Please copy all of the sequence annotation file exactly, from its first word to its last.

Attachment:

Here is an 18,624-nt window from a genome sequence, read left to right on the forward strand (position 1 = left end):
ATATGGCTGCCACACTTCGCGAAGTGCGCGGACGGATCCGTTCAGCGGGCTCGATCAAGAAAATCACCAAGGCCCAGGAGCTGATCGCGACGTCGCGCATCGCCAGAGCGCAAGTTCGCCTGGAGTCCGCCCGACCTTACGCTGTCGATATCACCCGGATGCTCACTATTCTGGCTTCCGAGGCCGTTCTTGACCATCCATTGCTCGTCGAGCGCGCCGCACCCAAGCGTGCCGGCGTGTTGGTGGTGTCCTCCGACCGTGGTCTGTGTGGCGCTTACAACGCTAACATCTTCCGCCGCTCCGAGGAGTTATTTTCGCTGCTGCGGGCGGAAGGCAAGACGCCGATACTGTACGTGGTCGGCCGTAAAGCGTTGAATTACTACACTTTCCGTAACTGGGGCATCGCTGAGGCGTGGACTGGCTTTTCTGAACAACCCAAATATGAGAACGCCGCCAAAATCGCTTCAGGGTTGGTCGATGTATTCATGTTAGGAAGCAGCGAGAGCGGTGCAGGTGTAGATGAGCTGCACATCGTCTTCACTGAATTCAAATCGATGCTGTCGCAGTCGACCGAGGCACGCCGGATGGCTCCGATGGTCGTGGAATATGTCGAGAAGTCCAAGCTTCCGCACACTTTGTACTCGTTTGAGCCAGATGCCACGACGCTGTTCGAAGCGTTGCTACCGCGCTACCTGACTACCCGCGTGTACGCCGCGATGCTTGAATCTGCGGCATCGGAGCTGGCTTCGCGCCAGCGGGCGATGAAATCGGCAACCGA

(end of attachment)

Here is an 18,624-nt window from a genome sequence, read left to right on the forward strand (position 1 = left end):
ATATGGCTGCCACACTTCGCGAAGTGCGCGGACGGATCCGTTCAGCGGGCTCGATCAAGAAAATCACCAAGGCCCAGGAGCTGATCGCGACGTCGCGCATCGCCAGAGCGCAAGTTCGCCTGGAGTCCGCCCGACCTTACGCTGTCGATATCACCCGGATGCTCACTATTCTGGCTTCCGAGGCCGTTCTTGACCATCCATTGCTCGTCGAGCGCGCCGCACCCAAGCGTGCCGGCGTGTTGGTGGTGTCCTCCGACCGTGGTCTGTGTGGCGCTTACAACGCTAACATCTTCCGCCGCTCCGAGGAGTTATTTTCGCTGCTGCGGGCGGAAGGCAAGACGCCGATACTGTACGTGGTCGGCCGTAAAGCGTTGAATTACTACACTTTCCGTAACTGGGGCATCGCTGAGGCGTGGACTGGCTTTTCTGAACAACCCAAATATGAGAACGCCGCCAAAATCGCTTCAGGGTTGGTCGATGTATTCATGTTAGGAAGCAGCGAGAGCGGTGCAGGTGTAGATGAGCTGCACATCGTCTTCACTGAATTCAAATCGATGCTGTCGCAGTCGACCGAGGCACGCCGGATGGCTCCGATGGTCGTGGAATATGTCGAGAAGTCCAAGCTTCCGCACACTTTGTACTCGTTTGAGCCAGATGCCACGACGCTGTTCGAAGCGTTGCTACCGCGCTACCTGACTACCCGCGTGTACGCCGCGATGCTTGAATCTGCGGCATCGGAGCTGGCTTCGCGCCAGCGGGCGATGAAATCGGCAACCGA